Longitudinal Clinic Experiences

Residents will have the opportunity to work longitudinally in one of the following clinics. Residents are in clinic one weekday every other week. Residents are exempt from regular monthly rotation requirement during longitudinal clinic days. Some longitudinal rotations are also offered as one month rotations as well.

 

MTM Follow-Up Clinic/Austin Clinic

Brooke Ward, PharmD, BCPS

Solid Organ Transplant Clinic

Carly D’Agostino, PharmD, BCPS

Cardiology Clinic

Michelle Huber, PharmD, BCPS

Oncology Clinic

Caitlin Handler, PharmD

Anticoagulation Service

Tracie Jacobson, RPh, MBA

Infectious Diseases Outpatient Clinic

Milena McLaughlin, PharmD, MSc, BCPS, AAHIVP

 

Elective Rotations

The following elective rotations are currently offered by our program.

Advanced ID-

Antimicrobial Stewardship Program

Viki Barr, PharmD, BCPS

Elise Gilbert, PharmD, BCPS

Advanced ID-

ID in Immunocompromised Host

Viki Barr, PharmD, BCPS

Elise Gilbert, PharmD, BCPS

Infectious Diseases Outpatient Clinic

Milena McLaughlin, PharmD, MSc, BCPS, AAHIVP

Cardiothoracic Intensive Care Unit

Nichole Cool, PharmD, BCPS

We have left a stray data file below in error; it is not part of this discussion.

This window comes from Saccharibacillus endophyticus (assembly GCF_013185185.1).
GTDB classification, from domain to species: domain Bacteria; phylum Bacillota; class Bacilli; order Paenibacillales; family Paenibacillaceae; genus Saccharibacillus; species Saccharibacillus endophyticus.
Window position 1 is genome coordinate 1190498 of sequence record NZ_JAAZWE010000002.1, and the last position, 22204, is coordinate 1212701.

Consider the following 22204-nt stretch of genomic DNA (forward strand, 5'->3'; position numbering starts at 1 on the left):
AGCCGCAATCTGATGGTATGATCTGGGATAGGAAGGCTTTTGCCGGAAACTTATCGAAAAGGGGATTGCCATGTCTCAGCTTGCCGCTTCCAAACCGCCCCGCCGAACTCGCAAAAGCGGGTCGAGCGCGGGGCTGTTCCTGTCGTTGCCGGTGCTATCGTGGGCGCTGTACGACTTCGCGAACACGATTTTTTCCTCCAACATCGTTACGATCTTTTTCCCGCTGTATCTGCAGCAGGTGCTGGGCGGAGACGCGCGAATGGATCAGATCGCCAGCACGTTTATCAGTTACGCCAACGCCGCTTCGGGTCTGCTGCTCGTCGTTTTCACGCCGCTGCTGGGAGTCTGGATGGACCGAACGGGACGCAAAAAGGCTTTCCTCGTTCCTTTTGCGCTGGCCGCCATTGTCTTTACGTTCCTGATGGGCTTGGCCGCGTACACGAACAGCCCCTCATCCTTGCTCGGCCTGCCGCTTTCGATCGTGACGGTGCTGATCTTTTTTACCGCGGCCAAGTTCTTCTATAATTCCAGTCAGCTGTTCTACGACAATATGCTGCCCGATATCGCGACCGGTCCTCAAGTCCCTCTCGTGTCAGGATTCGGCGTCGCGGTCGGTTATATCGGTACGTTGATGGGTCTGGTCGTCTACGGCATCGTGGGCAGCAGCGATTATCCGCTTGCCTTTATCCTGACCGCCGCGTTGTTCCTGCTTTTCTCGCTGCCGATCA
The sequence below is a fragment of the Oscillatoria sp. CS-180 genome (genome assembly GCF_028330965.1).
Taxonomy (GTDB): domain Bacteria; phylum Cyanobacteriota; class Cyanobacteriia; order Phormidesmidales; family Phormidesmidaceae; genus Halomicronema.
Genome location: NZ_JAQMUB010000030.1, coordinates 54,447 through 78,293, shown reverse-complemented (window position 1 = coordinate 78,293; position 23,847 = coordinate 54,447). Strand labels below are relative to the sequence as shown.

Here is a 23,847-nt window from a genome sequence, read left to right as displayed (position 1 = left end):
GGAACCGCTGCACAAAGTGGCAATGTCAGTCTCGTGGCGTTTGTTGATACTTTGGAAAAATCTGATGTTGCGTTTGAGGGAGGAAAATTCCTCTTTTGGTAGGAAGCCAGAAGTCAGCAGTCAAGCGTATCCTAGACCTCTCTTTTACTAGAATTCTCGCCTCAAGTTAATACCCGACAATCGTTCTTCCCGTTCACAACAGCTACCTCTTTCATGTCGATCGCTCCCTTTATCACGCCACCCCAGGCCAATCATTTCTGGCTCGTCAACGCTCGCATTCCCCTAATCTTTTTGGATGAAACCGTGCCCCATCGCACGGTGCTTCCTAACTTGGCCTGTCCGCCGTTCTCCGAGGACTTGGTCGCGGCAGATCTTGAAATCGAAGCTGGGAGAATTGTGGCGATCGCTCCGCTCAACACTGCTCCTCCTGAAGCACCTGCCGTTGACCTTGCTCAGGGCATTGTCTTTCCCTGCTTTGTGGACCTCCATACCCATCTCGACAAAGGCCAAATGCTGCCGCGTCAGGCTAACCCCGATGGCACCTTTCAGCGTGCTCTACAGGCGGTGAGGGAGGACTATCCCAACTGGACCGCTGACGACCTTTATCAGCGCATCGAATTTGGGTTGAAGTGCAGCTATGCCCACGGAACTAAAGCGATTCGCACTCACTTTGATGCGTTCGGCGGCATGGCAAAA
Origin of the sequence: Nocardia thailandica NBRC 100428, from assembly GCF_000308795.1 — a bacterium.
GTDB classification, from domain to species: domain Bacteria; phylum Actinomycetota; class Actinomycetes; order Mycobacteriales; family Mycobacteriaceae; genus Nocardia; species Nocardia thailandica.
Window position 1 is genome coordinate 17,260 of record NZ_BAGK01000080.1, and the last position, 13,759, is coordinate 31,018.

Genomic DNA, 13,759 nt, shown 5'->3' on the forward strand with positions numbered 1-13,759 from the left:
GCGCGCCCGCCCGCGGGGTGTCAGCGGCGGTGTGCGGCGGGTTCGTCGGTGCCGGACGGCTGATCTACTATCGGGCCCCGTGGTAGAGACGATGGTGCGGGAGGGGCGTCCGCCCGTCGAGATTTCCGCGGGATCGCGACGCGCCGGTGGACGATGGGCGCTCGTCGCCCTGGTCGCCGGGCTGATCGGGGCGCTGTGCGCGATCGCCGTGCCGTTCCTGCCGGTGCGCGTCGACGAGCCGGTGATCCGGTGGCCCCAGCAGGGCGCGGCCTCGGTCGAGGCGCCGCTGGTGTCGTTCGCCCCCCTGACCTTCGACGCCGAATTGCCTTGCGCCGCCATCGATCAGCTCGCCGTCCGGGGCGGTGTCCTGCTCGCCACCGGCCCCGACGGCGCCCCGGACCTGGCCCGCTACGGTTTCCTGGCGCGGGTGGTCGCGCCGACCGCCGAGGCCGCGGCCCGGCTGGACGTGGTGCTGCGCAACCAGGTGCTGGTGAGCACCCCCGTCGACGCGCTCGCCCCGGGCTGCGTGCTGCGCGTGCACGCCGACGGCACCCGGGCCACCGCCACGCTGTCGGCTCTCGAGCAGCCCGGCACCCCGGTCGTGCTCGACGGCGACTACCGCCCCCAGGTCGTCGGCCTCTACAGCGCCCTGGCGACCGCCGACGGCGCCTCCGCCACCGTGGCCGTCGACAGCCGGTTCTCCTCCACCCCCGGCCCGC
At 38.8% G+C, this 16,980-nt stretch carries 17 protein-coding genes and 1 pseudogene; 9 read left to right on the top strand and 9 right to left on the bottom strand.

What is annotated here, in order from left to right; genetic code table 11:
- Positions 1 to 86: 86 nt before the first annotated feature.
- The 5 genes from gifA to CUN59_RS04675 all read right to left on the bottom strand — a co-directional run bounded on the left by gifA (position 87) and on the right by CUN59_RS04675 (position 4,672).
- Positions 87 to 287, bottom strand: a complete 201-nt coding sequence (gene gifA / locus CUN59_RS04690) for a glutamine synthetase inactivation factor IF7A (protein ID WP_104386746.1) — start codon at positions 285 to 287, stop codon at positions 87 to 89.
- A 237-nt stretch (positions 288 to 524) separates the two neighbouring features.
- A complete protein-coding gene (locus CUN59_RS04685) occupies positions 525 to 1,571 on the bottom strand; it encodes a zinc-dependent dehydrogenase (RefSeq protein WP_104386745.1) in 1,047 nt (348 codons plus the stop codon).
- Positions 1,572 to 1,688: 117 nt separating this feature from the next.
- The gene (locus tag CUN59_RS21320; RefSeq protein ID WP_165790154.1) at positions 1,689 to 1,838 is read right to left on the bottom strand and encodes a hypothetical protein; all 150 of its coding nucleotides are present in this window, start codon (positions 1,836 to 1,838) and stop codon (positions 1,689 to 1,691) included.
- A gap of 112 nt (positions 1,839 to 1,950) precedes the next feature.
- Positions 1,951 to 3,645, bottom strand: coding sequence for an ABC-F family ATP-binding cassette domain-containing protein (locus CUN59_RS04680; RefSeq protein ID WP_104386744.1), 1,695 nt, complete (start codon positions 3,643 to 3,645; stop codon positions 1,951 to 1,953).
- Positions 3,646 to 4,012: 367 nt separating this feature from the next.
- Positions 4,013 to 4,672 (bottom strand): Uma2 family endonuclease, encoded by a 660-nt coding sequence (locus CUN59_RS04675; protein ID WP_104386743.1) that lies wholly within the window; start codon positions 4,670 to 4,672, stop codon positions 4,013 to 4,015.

Neuroscience Intensive Care Unit

Kimberly Levasseur-Franklin, PharmD, BCPS

Surgical Intensive Care Unit

Brian Bushek, RPh

Emergency Medicine

Elizabeth Gorski Zdyb, PharmD, MBA, BCPS

Neonatal Intensive Care Unit

Jennifer Lehman, PharmD, BCPS

Cardiac Care Unit

Robert Southard, PharmD, BCPS

Inpatient Cardiology

Katie Sandison, PharmD, BCPS

Inpatient Oncology

Colleen Bohnenkamp, PharmD, BCPS

Inpatient Hematology

Ashley Hicks, PharmD, BCOP

Stem Cell Transplant

Daniel Wojenski, PharmD, BCPS, BCOP

Solid Organ Transplant

Chad Richardson, PharmD

Christine Tseng, PharmD

Anticoagulation Service

Tracie Jacobson, RPh, MBA

Pharmacy Informatics

Krista Dorgan, PharmD, BCPS

Inpatient Psychiatry

Arti Phatak, PharmD, BCPS

Specialty Pharmacy

Lana Gerzenshtein, PharmD, BCPS (AQ-ID)

Nutrition Support

Halina Rubin, RPh, BCNSP

Developmental Therapeutics Research Pharmacy

Kayte O’Brien, PharmD, BCPS

Pediatric Intensive Care Unit

Thomas Moran, PharmD, BCPS

 

Committee Participation

Residents will also participate in two longitudinal committees. One of the committees will be an internal P&T Sub-committee, and the other will be within a professional organization with one of the clinical pharmacists at Northwestern Medicine. Available P&T Sub-committees include:
  • NMH Sub-committee A & B
  • Antimicrobial Sub-committee
  • Medication Safety Sub-committee
  • Northwestern Medical Group Sub-committee
  • NM Lake Forest Sub-Committee
Residents will be responsible for meeting minutes and may be responsible for additional committee work as needed.
Professional organization committee availability varies each year. There are approximately 20 different committees within professional organizations (ICHP, UHC, ASHP, SIDP, etc).

Additional Activities